by Bennett Muraskin PEOPLE OFTEN CLAIM that the history of the Jews dates back 4,000 years. Actually, it is closer to 3,000 years, but that’s still a long time, in human terms. Marx Red SeaCertainly, few non-fundamentalists take the Adam and Eve or Noah stories literally, but many people do insist, on no firmer historical basis, that Abraham, Isaac and Jacob were real people. In fact, there is virtually no established historical basis for the entire Torah — consisting of Genesis, Exodus, Leviticus, Numbers, and Deuteronomy — nor for at least the two books of the Bible that follow, Joshua and Judges. For all those who need a refresher on the difference between the Torah and the Jewish Bible (or “Old Testament”): The Torah is the first five books named above, followed by the Prophetic books, followed by the Writings. “T” for Torah, “N” for Nevi’im (Hebrew for Prophets) and “K” for Ketuvim, (Hebrew for Writings) form an acronym that is pronounced “Tanakh.” Tanakh is the Hebrew term for the Jewish Bible or Jewish Scriptures. For some strange reason, Joshua, Judges, Samuel I and II, and Kings I and II are considered part of the Prophets, even though they are completely different in content and tone from the classic prophetic books like Ezekiel, Jeremiah, Isaiah, etc., in which individuals with a direct line to God condemn the people for their sins, predict ruin if they do not repent, and promise a glorious future if they do. So let’s be clear. Real Jewish history begins with King David. But did David rise from a shepherd boy to a king? Did he slay Goliath? Did he send Uriah the Hittite off to die into battle so he could take Uriah’s wife Bathsheba for his consort? Did he have a son Absalom who rebelled against David and was killed by one of the king’s generals when found hanging from the branches of a tree by his hair? Your guess is as good as mine. BUT WE ARE getting ahead of ourselves. The first evidence for the existence of a Semitic people known as Israel is the Mernepetah Stele, a victory monument from 1208 BCE celebrating the Egyptian conquest of Canaan with the phrase, “Israel has been shorn... Its seed no longer exists.” Of course, the people of Israel were not destroyed, but neither is there any evidence that they emerged from Egyptian slavery to conquer Canaan. Jews should actually be thrilled that the Exodus story is fictional, because the plagues that were allegedly inflicted on the Egyptians were horrific — up to and including the death of every first born Egyptian son — and the alleged Israelite conquest of Canaan as depicted in the Book of Joshua was genocidal! Why would the victims of a 20th century genocide and other horrible massacres want to think of themselves as beneficiaries of an ancient genocide? Happily, the latest scholarship suggests that the Israelites were in fact dissident or disenfranchised Canaanites who, far from wanting to invade Canaan, wanted to get out! These Canaanites were among the poorer segments of society who felt oppressed living in Canaanite city states ruled by wealthy elites. They voted with their feet, migrating eastward to the hill country to establish more egalitarian communities based on small-scale farming and livestock. They were apparently joined by desert nomads and small group of Canaanites who were, perhaps, once slaves in Egypt. No one really knows. In passing through Midian, these former slaves are thought to have adopted the Midian God and created a story of their deliverance from Egyptian slavery. This God, considered to be a God of freedom, was then adopted by the entire Canaanite community, both the original community and the newer arrivals, along with the story of divine deliverance from Egyptian slavery. A new people emerged called Israelites, with a God called Yahweh, who, they claimed, brought the entire people out of Egypt into Canaan. Though not historically accurate, it is a compelling story nonetheless. AS THE ESTABLISHED Canaanite city states declined, weakened by internal decay and civil strife, the Israelites took control of the entire territory — not by conquest, but gradually. There is no evidence that Joshua fought the battle of Jericho or that the walls tumbled down. Rather, to proclaim their superiority over their old adversaries, Biblical writers claimed that the Israelites invaded, conquered and destroyed Canaan through the power of a God who promised the land to them. Had there been an Exodus, it would have occurred in the mid-1200s BCE — but the first written reference to the Exodus story is dated around 1000 BCE, and relates to the drowning of Pharoah’s army in the Red Sea. Such an occurrence would be impossible, of course: Could high tides engulf an entire army? Would Pharoah’s generals not know the time of high tide in their own country? Other aspects of the Exodus story are similarly unbelievable. Could Moses have repeatedly marched in and out of Pharoah’s palace making demands without being arrested or executed on the spot? Would a mother wanting to save her infant’s life place him in a basket and send him downstream? Would a princess be bathing in the Nile, which was undoubtedly used for sewage? Could anyone get lost for forty years in the Sinai desert, even if led by men who refused to ask for directions? There is simply no written or archaeological record of any mass migration through the Sinai desert to Israel. Perhaps a small migration occurred, but it is impossible to know for certain. Why did I omit the Biblical patriarchs and matriarchs, and Joseph and his brothers? Because they are all legendary figures — unless you believe that Sarah had a child in her nineties or that Lot’s wife turned into a pillar of salt when she turned around to look at what God had done to Sodom and Gomorrah. Furthermore, the patriarchs’ conduct is often highly objectionable. For example, in Genesis 34, a non-Jewish tribal leader rapes Dinah, the only sister of the twelve sons of Jacob. The tribal leader is willing to make amends by taking her as his wife (not Dinah’s idea, you can bet). The brothers agree, but only on the condition that these non-Jews circumcise themselves first. They do, but while they are recovering from the painful surgery, Levi and Simeon swoop down and massacre them, while their brothers join in looting their city and seizing their women and children. Before Jacob dies, he curses Levi and Simeon for their conduct, but Levi’s descendants are nevertheless granted the exclusive right to serve as priests. Simeon’s descendants are destined to be few in number. The other brothers suffer no consequences. Very edifying story, don’t you think? But don’t worry — it never happened. NOW, BACK TO DAVID. Another victory monument found at the Tel Dan Stele in northern Israel celebrates a victory by the King of Damascus over the house of David. It is dated between 850 and 800 BCE. Archaeologists and historians have inferred from this that a dynasty founded by a King David existed since around 1000 CE. It was likely not a large kingdom, as depicted in the two Books of Samuel, but a modest kingdom with little influence in the region. The fact that the two Books of Samuel were not written until hundreds of years later makes it impossible to verify any of their details. It is also impossible to verify when Jerusalem was actually founded, but it may have existed in David’s time as a small town. When the First Temple was built is still in dispute, because its ruins have never been found. Construction may have been begun by David’s son Solomon, as stated in the Bible, or by Israelite Kings Omri and Ahab, in the second half of the 9th century CE (885-850). These kings receive very bad press in the Bible because they worshipped pagan gods. If they did not build the Temple, they likely expanded it to impressive proportions. By contrast, David and Solomon’s glorification as great and powerful kings was the product of later propaganda meant to enhance the prestige of their successors. The stories told in seven books of the Bible that follow the Torah — Joshua, Judges, the two books of Samuel and the two books of Kings — which relate to the conquest of Canaan, the creation of the first Jewish kingdom, and the emergence and reign of the Davidic dynasty, are full of violence, intrigue, and betrayals. In the words of Matt Nevisksy, who reviewed of a new translation of these books of the Bible in Jerusalem Report, “the portrait of the Hebrews is one of ‘collective villainy.’” Once again, we should be pleased that most of it cannot be historically verified. It is also unclear whether there was ever a united Kingdom of Israel that split after Solomon’s death into a northern Kingdom of Israel and a southern Kingdom of Judah. We do know, however, that the northern kingdom was larger in area and population, more highly developed and more cosmopolitan than its southern neighbor — yet it was the southern Kingdom that survived when the Assyrian Empire conquered Israel in 722 BCE. By the time of the reign of the Judean king Josiah (640-610 BCE), we can say that Jewish history has begun in earnest, because from that time onward we have multiple sources and solid archaeological evidence to go on. Josiah began the effort to purge Judaism of all pagan influences in favor of strict worship of Yahweh, centralized in the Jerusalem Temple. The last book of the Torah, Deuteronomy, was written in his reign. It was the most monotheistic book of the Torah and written by the same author or authors who wrote the following six books: Joshua, Judges, Samuel I and II, and Kings I and II. This makes Josiah easily the most influential king in the Davidic dynasty, rivaled only by King Herod under Roman rule. SOON AFTER JOSIAH’S REIGN, in 586 BCE, the Babylonian Empire conquered Judah, destroying the First Temple and carrying the Judean leadership into exile. Ironically, it is in Babylonian Exile that the Judaism’s practices and beliefs took shape: the Sabbath as a day of rest, the regimen of daily prayer, the rite of circumcision, the concept of the messiah, belief in life after death, etc. And it was in Babylon that the Torah was edited, enshrining the authority of the priesthood and establishing universal monotheism as the exclusive Jewish belief system. Before then, monotheism was hotly contested by rival pagan religions and was tribal in nature. In other words, until the Babylonian Exile, Yahweh was considered the exclusive Jewish God, not the universal God. In 539 BCE, the Persians gave the Judeans permission to return to Judah, but it was not for another twenty years or so that permission was granted to rebuild the Temple. With the return from Babylon of a cadre of very organized and disciplined elite, supported by the teachings of the prophet Jeremiah, Yahweh became the only God — the universal God — and all others were condemned as mere idols. Among those who returned from exile was a fanatical priest named Ezra, who arrived around 458 BCE with about five hundred other priests. They considered the Jews who were never exiled and remained in Judah, or moved south from what used to be the kingdom of Israel (known as Samaritans), to be semi-pagans and undesirables. Backed by the authority of the Persian-appointed Jewish governor, Nehemiah, Ezra refused to allow the Samaritans to join in the rebuilding of the Temple and forced Jewish men to divorce their Samaritan wives and send them away along with their children. While still in Babylon, he edited the final version of the Torah, and back in Judah he declared the Torah to be the law of the land and ordered that it be read to the multitudes on a weekly basis. To gain popular support, he also enacted a number of social reforms to aid the poor. Ezra completed, with a vengeance, the centralization process begun by King Josiah. Jews, however, were no longer living in their own kingdom, but were now under the authority of a foreign empire that granted autonomy to its subject people. The books that bears Ezra’s and Nehemiah’s names were written soon after the events they describe and are considered highly accurate. There are a few books of the Bible that post-date Ezra and Nehemiah, most notably the Book of Daniel and the Book of Ecclesiastes, but they do not pretend to be historical narratives. But if you want to learn about the ideas of Hellenistic Jews, Ecclesiastes is a good source. Unlike the rest of the Bible it has a skeptical and pessimistic — almost existentialist — tone. THE TERMS “JEW” AND “JEWISH” came into use at about this time, as we became a distinct group with a strong ethno-religious identity. Some Jews remained in Babylonia and some had already migrated to Egypt and what is now Libya, which marks the beginning of the Diaspora and the emergence of Jews as an international people. The Bible, it is said, became our “portable homeland.” You may have noticed that I left out the Maccabees, who created the Hasmonean dynasty. That is because their story is post-Biblical, taking place in the 2nd century BCE. It was recorded in the First Book of Maccabees, which was not respected or even read by most Jews because the rabbis detested the Hasmoneans for repudiating certain Jewish traditions and turning into tyrants. There were actually four such books, preserved not by Jews, but by Catholics in their version of the Bible known as the Vulgate. Only the first is considered a reliable, if partisan account of the Hasmonean uprising and victory. The Bible does have some edifying books that I believe secular humanistic Jews can appreciate — but they are not historical. These include Ruth, Song of Songs, Jonah, Job, and Ecclesiastes. Otherwise, George and Ira Gershwin got it right (in Porgy and Bess): “The things that you’re liable to read in the Bible ain’t necessarily so.” Bennett Muraskin is a contributing writer to Jewish Currents magazine and the author of The Association of Jewish Libraries Guide to Yiddish Short Stories, Let Justice Well Up Like Water: Progressive Jews from Hillel to Helen Suzman, and Humanistic Readings in Jewish Folklore, among other books. The major sources used for the article were a 2008 PBS special on Biblical history called “The Bible’s Buried Secrets”; A View from Nebo: How Biblical Archeology is Re-Writing the Bible and Reshaping the Middle East by Amy Dockser Marcus; The Bible Unearthed: Archeology’s New Vision of Ancient Israel and the Origin of Its Sacred Texts by Israel Finkelstein; and the chapter “Beginnings” by Seth Schwartz in The Illustrated History of the Jewish People, edited by Nicholas de Lange.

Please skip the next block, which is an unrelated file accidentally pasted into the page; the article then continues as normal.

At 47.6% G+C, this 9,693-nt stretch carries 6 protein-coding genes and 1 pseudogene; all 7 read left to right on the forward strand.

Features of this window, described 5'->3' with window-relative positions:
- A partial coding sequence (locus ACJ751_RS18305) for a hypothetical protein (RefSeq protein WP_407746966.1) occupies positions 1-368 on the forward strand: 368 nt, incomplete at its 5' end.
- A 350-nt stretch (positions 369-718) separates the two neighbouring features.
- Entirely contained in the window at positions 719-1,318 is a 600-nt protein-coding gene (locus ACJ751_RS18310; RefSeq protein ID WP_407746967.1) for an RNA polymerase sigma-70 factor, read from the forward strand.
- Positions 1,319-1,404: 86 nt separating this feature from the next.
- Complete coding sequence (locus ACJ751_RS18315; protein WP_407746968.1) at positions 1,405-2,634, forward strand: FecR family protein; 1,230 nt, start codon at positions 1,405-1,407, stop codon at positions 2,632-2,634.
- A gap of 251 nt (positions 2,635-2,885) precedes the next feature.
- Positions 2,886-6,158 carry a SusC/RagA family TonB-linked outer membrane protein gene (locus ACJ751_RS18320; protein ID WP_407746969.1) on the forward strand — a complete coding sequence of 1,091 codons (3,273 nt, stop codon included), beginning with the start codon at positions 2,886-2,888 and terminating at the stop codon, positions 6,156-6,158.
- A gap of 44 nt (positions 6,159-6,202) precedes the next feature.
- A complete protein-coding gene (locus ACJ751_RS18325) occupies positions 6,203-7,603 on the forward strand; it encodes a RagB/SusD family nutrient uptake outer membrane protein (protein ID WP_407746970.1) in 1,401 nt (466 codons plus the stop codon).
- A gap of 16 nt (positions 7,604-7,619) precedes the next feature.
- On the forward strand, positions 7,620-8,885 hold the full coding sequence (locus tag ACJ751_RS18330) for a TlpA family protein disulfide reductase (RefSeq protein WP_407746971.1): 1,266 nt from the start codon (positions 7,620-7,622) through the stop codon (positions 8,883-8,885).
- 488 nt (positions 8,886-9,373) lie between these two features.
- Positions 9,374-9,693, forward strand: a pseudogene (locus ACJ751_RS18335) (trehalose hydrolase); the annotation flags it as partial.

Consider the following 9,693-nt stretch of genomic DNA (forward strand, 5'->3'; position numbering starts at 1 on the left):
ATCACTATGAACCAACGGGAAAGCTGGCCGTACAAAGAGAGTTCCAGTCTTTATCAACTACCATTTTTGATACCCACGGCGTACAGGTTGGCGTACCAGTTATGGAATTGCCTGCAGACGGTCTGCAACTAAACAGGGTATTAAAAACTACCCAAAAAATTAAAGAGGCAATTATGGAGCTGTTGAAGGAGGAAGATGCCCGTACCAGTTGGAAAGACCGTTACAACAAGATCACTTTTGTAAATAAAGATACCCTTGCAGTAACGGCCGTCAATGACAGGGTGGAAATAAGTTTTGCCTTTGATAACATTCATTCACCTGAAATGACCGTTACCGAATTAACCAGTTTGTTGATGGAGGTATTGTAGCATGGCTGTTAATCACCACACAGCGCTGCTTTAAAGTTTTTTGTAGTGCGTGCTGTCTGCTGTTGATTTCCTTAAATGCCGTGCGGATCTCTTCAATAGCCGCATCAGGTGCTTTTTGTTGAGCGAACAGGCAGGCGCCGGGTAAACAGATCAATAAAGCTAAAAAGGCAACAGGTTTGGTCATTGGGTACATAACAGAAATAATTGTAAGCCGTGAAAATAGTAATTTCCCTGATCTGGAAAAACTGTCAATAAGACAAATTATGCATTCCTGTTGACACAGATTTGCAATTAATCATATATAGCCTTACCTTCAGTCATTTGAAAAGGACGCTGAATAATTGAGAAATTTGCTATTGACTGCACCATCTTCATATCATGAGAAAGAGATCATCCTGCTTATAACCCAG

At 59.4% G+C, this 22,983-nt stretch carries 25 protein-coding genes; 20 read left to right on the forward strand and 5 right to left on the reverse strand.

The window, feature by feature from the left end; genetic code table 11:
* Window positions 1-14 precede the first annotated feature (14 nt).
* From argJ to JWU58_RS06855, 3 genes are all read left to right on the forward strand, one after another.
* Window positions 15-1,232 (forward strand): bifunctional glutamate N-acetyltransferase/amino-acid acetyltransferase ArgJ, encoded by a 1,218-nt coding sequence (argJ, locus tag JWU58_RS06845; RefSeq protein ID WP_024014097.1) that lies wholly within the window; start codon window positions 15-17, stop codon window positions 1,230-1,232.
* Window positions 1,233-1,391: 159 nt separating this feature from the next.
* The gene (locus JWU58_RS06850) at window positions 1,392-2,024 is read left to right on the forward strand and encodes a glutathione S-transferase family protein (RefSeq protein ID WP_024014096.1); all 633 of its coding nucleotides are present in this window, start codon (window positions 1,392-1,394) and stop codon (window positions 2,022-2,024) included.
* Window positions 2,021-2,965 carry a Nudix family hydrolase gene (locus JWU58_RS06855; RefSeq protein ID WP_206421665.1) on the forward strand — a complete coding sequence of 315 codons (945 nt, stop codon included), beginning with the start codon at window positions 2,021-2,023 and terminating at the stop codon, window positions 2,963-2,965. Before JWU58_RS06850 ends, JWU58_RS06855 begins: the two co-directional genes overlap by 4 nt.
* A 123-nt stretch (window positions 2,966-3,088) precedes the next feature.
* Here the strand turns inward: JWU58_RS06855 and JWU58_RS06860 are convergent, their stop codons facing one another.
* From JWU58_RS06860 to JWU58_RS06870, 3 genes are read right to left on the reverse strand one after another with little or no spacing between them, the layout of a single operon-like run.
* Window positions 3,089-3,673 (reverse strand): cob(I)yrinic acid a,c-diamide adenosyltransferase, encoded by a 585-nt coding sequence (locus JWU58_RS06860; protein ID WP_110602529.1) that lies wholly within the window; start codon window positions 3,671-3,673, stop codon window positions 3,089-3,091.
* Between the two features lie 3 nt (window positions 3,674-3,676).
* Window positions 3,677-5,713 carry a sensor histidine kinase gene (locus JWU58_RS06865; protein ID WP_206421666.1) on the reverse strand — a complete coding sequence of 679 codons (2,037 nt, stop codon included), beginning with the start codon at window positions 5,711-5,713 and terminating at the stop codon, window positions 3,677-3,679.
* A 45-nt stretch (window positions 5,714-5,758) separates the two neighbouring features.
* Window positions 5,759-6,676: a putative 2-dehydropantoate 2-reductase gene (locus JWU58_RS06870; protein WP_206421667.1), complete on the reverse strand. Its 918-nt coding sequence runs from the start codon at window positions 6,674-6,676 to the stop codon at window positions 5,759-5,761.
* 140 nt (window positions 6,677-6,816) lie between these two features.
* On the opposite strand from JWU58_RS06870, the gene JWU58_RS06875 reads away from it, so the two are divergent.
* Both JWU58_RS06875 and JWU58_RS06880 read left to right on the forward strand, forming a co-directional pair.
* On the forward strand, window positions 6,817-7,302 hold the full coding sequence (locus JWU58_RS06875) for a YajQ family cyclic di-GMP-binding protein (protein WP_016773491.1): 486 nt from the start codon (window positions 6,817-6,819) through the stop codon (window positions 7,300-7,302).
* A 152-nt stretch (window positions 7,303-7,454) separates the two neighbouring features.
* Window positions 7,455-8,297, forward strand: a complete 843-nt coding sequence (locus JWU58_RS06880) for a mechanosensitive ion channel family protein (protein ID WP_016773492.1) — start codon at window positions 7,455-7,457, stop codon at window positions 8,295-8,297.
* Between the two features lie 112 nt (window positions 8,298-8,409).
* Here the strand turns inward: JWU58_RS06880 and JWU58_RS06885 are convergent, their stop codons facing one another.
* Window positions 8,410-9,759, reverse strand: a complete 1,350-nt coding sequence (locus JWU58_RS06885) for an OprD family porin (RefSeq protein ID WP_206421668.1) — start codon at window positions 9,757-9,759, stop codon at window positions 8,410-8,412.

Bennett Muraskin, a contributing writer for Jewish Currents, is author of The Association of Jewish Libraries Guide to Yiddish Short Stories, Let Justice Well Up Like Water: Progressive Jews from Hillel to Helen Suzman,and Humanist Readings in Jewish Folklore, among other books.